Article
Metaphor is widely used in our daily lives to express strong emotions, comprehend abstract concepts and display aesthetic qualities. Women prefer metaphorical language when men pay them compliments in romantic situations; however, in this context, it remains unclear which factors are likely to contribute to the aesthetic attractiveness of metaphor. In the current study, 90 female undergraduates were recruited to rate 477 compliments in terms of language variables (i.e., appropriateness, figurativeness, familiarity, and imageability) and emotional perception (i.e., attractiveness, valence, romance, and arousal) on a 7-point Likert scale. The compliments were generated by 74 men who were required to use language to impress women in a previous independent experiment. A hierarchical regression model was built to explore the potential factors of the aesthetic attractiveness of metaphors. The results showed that a metaphor's attractiveness was positively correlated with figurativeness, imageability, romance and arousal but negatively associated with familiarity, which suggests that metaphors are more attractive when they incorporate high figurativeness, imageability, romance and arousal and low familiarity. Overall, this study indicates that a metaphor's aesthetic attractiveness may be determined by the social context, a communicator's motivation and specific linguistic aspects.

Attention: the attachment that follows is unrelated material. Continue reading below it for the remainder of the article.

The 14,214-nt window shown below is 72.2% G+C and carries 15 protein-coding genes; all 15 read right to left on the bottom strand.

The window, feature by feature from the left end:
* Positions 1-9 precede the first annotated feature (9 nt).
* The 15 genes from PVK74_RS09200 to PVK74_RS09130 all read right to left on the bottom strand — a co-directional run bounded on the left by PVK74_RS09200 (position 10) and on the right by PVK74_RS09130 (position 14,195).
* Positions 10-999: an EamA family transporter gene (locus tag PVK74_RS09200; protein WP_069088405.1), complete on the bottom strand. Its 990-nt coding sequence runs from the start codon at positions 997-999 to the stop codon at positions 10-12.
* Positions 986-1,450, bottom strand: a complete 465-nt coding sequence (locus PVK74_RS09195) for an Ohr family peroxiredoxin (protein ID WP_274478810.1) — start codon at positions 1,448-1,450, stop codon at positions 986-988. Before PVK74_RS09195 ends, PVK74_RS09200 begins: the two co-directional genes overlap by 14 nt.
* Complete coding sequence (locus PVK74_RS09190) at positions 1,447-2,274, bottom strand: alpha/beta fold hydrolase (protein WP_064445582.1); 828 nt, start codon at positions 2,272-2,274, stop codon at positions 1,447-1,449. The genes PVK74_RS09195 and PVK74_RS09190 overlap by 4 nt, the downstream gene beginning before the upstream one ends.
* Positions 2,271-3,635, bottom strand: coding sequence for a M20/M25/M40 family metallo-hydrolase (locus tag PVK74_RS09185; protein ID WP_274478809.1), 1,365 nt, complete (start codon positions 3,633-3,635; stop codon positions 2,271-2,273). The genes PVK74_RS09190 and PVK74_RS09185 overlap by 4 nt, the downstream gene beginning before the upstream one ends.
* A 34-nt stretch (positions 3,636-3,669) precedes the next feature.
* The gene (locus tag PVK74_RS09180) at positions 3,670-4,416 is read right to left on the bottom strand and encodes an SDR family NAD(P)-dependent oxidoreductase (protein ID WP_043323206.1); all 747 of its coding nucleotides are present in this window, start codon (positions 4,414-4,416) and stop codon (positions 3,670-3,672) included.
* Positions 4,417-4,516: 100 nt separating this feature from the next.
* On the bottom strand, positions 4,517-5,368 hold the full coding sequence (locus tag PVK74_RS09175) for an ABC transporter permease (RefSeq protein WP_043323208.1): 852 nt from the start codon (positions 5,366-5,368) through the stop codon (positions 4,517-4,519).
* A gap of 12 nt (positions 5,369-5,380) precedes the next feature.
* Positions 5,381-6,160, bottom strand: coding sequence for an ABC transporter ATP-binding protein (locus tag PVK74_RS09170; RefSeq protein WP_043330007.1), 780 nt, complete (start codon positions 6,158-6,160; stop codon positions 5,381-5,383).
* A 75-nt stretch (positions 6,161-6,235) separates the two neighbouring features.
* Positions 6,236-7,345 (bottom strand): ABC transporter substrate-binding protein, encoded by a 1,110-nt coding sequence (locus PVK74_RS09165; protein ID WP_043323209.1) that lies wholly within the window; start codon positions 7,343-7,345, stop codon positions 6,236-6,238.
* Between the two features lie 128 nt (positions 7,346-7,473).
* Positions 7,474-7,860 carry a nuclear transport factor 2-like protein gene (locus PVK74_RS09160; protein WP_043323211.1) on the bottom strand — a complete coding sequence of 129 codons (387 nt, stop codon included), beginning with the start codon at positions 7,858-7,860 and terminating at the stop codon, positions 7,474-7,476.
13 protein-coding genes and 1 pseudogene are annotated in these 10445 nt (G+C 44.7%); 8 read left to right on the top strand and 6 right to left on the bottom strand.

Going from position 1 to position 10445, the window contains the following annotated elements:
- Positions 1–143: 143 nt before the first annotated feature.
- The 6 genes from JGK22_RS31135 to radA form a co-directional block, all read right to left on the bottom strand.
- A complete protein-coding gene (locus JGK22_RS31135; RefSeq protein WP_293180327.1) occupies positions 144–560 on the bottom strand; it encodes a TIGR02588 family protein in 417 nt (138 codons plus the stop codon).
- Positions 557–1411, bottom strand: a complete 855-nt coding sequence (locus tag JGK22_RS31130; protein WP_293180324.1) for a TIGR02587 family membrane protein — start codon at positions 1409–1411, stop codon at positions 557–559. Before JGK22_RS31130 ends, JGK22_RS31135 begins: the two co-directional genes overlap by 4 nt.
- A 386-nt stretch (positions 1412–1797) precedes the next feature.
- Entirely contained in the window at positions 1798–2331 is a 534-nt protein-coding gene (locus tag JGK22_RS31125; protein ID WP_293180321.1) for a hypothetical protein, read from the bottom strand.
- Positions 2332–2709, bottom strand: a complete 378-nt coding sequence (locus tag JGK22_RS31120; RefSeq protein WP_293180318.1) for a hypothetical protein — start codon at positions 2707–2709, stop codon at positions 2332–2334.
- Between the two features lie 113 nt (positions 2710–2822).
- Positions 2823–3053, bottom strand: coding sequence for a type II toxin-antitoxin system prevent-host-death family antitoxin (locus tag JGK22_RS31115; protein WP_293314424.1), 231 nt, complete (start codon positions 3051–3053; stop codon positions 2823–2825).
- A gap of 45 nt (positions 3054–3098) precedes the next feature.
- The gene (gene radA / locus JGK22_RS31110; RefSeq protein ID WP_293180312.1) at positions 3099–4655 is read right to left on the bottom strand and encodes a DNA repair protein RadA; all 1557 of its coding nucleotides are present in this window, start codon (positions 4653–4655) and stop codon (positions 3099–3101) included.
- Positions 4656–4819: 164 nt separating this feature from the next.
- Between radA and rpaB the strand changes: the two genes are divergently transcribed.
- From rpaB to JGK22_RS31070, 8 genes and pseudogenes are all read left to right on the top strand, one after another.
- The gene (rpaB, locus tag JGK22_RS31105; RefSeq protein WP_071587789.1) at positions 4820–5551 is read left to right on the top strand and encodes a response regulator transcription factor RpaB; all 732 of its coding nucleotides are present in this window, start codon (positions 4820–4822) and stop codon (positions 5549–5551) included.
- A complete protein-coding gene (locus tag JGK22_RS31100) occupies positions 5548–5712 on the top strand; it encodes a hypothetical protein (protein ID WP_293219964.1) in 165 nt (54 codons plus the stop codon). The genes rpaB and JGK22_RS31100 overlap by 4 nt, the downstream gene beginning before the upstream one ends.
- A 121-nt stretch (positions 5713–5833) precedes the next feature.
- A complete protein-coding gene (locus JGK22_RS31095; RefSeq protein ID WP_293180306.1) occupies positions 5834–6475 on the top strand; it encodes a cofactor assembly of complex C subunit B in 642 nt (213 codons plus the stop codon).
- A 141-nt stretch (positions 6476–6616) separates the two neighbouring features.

... Another important determinant of the expectations for a social interaction is the opening line used to initiate the interaction. Bale, Morrison, and Caryl (2006) suggested that opening lines are important because they can serve as a form of display, providing information about the qualities that an initiator possesses. Because social interactions are influenced *Faculty mentor ...